Hemophilia B is caused by a deficiency of the clotting factor designated Factor IX. The main symptom is uncontrolled, often spontaneous bleeding. Internal bleeding into the joints can result in pain, swelling and, if left untreated, can cause permanent damage.
Patients receive recombinant Factor IX intravenously to cope with spontaneous bleeds. A subset of patients receive the clotting factors prophylactically.
Gene therapy for Hemophilia B involves a one-time delivery of a normal copy of the Factor IX gene to the liver, allowing the liver to secrete enough enzyme to ameliorate symptoms without the need for repetitive infusion.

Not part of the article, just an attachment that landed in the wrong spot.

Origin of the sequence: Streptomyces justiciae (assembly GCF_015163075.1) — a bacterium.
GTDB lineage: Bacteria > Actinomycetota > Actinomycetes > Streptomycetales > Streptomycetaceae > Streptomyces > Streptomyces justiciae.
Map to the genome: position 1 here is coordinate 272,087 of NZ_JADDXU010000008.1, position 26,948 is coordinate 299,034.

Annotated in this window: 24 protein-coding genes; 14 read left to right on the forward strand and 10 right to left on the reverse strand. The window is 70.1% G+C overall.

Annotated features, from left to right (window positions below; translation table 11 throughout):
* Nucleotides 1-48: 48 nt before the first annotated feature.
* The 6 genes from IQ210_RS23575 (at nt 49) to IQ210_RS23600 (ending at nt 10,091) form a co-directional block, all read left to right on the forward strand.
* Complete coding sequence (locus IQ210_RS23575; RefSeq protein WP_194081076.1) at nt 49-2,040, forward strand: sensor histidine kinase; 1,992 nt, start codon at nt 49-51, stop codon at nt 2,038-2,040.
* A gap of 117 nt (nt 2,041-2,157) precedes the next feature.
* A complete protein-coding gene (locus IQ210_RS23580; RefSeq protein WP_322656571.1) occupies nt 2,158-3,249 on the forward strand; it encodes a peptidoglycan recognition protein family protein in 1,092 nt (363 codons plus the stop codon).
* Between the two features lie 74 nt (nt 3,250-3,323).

St. Jude’s Childrens Research Hospital is sponsoring a Phase 1 clinical trial testing the safety of a self-complementary rAAV8 vector encoding Factor IX. Intravenous administration targets the vector primarily to the liver. Currently, six patients have been dosed with three different dose levels of vector.